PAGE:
Positano, the gem of the Amalfi Coast, is known around the world for its scenic and natural beauty. However, few know that ruins of a Roman villa have been found under Positano's main church, Santa Maria dell'Assunta.
Prior to its discovery, the impressive villa had been hidden since AD 79 when an eruption of Vesuvius buried it under volcanic stone and ash. The same eruption also buried the nearby Roman towns of Pompeii and Herculaneum. Over the last 14 years, teams of international archaeologists have been working to excavate the villa complex, which stretches under the entire historic center of Positano.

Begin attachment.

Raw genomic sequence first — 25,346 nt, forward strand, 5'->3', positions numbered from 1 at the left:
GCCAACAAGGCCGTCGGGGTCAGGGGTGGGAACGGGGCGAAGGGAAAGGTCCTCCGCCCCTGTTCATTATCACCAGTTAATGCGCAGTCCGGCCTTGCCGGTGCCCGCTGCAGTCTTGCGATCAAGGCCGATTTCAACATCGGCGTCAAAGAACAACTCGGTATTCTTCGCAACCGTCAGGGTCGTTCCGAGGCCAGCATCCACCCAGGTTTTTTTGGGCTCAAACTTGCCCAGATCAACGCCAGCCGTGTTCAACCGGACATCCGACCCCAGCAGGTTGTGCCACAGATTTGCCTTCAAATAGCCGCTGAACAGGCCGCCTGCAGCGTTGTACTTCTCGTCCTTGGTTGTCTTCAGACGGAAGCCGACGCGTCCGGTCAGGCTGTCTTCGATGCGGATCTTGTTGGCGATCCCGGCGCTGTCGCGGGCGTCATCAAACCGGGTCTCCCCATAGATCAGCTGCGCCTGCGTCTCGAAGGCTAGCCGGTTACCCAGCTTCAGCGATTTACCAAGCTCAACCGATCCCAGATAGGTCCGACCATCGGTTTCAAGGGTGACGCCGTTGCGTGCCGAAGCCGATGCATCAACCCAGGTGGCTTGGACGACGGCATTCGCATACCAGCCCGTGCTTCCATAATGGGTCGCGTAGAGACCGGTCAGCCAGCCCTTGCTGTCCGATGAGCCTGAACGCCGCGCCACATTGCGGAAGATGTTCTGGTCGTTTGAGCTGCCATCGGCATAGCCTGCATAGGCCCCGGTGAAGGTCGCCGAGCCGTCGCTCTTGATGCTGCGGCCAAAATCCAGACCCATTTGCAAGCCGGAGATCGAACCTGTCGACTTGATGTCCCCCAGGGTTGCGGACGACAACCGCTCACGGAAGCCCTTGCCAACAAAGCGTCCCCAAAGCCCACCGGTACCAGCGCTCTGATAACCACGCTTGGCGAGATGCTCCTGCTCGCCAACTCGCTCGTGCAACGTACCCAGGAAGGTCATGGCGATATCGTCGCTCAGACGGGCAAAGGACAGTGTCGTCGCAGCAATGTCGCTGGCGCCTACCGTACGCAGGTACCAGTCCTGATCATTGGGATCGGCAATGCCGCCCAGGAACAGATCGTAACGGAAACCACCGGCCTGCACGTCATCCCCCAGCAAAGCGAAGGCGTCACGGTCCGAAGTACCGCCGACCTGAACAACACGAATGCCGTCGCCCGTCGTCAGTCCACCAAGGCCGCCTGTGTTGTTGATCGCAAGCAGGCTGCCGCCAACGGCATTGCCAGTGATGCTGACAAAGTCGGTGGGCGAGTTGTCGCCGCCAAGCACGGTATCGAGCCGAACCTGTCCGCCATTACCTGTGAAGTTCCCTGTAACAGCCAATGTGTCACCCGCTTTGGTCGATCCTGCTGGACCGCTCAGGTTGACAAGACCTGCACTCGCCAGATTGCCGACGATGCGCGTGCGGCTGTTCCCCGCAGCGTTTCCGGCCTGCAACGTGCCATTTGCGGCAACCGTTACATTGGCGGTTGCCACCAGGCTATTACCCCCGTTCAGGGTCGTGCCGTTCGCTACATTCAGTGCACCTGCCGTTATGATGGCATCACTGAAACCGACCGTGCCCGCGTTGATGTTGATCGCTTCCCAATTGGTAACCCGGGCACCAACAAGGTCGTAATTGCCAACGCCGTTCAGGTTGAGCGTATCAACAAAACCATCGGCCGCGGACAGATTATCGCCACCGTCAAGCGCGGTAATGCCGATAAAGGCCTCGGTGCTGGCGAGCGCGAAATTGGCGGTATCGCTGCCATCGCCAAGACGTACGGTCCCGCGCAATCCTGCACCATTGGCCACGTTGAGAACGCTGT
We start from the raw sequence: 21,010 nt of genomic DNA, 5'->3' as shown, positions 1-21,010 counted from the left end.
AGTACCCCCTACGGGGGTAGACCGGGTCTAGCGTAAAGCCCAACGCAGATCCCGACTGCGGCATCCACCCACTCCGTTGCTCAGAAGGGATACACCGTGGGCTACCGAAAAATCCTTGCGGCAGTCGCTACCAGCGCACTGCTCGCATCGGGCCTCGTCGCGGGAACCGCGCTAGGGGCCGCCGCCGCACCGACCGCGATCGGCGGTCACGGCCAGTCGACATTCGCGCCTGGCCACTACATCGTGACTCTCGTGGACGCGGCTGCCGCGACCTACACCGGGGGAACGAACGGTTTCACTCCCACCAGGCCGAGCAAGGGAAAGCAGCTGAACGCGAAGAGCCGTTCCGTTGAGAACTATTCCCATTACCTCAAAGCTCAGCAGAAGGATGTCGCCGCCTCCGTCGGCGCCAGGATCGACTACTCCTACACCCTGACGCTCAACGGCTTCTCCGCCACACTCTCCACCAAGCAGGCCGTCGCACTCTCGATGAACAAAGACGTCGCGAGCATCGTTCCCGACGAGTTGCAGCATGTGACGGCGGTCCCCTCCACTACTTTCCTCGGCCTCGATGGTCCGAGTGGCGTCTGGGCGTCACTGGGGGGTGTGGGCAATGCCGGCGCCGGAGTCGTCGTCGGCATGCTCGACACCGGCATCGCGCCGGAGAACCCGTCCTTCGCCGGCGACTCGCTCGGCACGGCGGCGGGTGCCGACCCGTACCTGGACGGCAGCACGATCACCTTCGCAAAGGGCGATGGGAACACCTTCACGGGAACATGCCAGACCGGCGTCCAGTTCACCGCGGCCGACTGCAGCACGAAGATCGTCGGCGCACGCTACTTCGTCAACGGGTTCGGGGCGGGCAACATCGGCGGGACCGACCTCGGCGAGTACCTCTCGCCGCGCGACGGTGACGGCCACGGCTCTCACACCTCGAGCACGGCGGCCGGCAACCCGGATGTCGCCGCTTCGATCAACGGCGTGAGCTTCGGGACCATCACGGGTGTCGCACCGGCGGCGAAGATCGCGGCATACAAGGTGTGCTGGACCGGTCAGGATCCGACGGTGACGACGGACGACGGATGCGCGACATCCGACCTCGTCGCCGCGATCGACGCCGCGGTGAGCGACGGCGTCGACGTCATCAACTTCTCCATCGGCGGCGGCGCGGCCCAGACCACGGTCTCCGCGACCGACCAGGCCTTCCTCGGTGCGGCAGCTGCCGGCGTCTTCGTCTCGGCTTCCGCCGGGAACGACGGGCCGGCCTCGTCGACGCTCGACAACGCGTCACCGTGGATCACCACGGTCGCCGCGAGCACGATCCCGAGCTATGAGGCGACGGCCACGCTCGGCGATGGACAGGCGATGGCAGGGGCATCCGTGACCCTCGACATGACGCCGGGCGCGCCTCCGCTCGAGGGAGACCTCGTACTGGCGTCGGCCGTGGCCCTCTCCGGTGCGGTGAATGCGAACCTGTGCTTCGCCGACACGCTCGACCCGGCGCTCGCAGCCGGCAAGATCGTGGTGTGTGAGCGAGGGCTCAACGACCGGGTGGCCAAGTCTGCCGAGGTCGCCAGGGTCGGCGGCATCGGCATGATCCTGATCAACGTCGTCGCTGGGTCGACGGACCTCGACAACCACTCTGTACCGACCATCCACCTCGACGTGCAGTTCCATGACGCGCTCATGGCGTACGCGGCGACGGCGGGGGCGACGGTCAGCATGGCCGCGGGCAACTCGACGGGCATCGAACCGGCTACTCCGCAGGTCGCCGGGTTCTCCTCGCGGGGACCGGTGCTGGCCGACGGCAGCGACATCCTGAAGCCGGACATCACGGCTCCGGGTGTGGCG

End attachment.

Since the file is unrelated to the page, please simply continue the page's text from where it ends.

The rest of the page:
While excavating archaeologists discovered gilded columns, colorful frescoes and several household objects including bronze vases and wooden wardrobes.
In Roman times many villas were built by emperors and wealthy aristocrats along the coastline of the Campania: from the Sorrento peninsula to Paestum, including the Amalfi Coast and Capri. They were the so called "villae maritimae", accessible only by the sea and exclusive retreats for the most important Roman aristocracy.
The villa was probably property of a gladiator, called "Posides" Claudi Cesaris libertus who then give the name "Positano" to the town.
The Villa is now open to the public.